Our American friends are disappointed with us
In recent months, I have been hearing from our American friends a single, worrisome message: For decades, Israel was for them the Six Day War, the Entebbe rescue, and the attack on the Iraqi nuclear reactor - examples of the war on terror and standing up to pressure. Now it has become a paradigm of surrender to terror and pressure.
The heads of a delegation from the Republican Jewish Coalition who visited here last week appeared very upset when we met early Wednesday morning. "Explain why your government is surrendering to terror," one of them demanded of me, adding "there has never been such sympathy for Israel on Capitol Hill and understanding of its needs. There has not been any pressure by the administration on Israel. On the contrary. During Bush's years in office it was possible to win American support for a determined fight against terror, for preventive action. Someone on your side failed big when it comes to understanding the administration and Congress in Washington... You missed a rare opportunity to leverage the centers of support in post-9/11 America."
"And what is particularly strange is that we need to persuade you that your are making a mistake," said another member of the delegation, reporting on an Israeli minister, one of the most senior in the government, who lately met with leaders of the pro-Israel Christian camp and tried to persuade them of the logic so well-hidden behind the plan to unilaterally withdraw. "You are barking up the wrong tree," they told him, politely explaining that his position was simply unacceptable.
Israel's sworn friends are embarrassed, confused and find it difficult to deal with what they understand to be the country's feebleness. For years I have maintained close contact with senators, congressmen, administration officials and leading journalists (some of whom were student colleagues of mine at MIT in Boston), and with Jewish community leaders and leaders from the Christian camp - all Israel supporters and sympathizers. We discuss problems, the past and the future.
In recent months, I have been hearing a single, worrisome message: For decades, Israel was for them the Six Day War, the Entebbe rescue, and the attack on the Iraqi nuclear reactor - examples of the war on terror and standing up to pressure. Now it has become a paradigm of surrender to terror and pressure. The erosion in its credibility is deep and continuous, especially among our sworn allies. It is impossible to understand you, they tell me. After three years of blood-soaked terror to declare concessions without anything tangible in return? To give in to the megalomaniacal demands of Nasrallah, freeing masses of terrorists for one Elhanan Tennenbaum and the corpses of three soldiers? To promote a unilateral withdrawal, which really means rewarding the terror groups, without any political or security compensation?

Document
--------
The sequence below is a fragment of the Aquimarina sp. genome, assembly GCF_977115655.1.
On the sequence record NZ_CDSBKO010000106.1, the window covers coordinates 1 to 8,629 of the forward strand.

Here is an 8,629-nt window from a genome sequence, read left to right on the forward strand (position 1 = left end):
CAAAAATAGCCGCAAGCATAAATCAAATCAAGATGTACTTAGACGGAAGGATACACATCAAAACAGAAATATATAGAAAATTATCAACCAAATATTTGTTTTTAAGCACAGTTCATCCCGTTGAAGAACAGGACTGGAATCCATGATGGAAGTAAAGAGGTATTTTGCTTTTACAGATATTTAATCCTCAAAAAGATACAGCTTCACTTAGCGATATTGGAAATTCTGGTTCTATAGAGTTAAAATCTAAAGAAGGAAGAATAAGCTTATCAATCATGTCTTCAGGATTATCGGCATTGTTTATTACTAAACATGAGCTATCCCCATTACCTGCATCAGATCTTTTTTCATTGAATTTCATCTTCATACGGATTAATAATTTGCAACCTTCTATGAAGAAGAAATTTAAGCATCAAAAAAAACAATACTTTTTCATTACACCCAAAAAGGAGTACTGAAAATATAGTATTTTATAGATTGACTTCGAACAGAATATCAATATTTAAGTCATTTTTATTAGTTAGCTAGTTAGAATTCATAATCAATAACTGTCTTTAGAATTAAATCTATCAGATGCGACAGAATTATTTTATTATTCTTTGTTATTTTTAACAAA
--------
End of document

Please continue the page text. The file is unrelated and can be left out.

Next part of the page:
Up until recently, those senators and representatives would have laid down on the fence for us, fought for whatever we defined as a red line. "We fought," they say "and you surrendered. You don't have any more red lines." Now they doubt our determination, our commitment to the war on terror, and they doubt the strategic judgment of the country's leaders.
They don't understand Washington in Israel. They hear Congressmen and think MKs. The truth is that the power of a senator, a representative, is much greater than any MK's. A Senate committee is not the same as a Knesset committee. Their authority has teeth. They can approve or disapprove a budget and legislation that would prevent the administration from executing a policy. In times of need, when administrations in Washington wanted to apply pressure on us, they struggled on our behalf. Often they succeeded. And now they are disappointed with us.
Our friends in America add that the officials conducting contacts with the American administration are novices who do not understand the system. They neglected the power bases friendly to Israel. They go to an America where the slogan is undying war against terror and speak of the fatigue of the Israeli public; the need to concede. Instead of forcefully demanding what Israel deserves, they knuckle under to Palestinian demands. Instead of speaking of Israeli justice, they present Israel as inferior - morally, politically and strategically. They want to be liked and win the opposite result. They speak good English, but don't understand American language.
"Never," say these friends, "has an Israeli government been so efficient at pulling the rug out from under the feet of its sworn supporters and strengthening its opponents in the U.S.
The writer is a minister in the Prime Minister's Office and responsible for the preparation of a strategic dialogue with the U.S.
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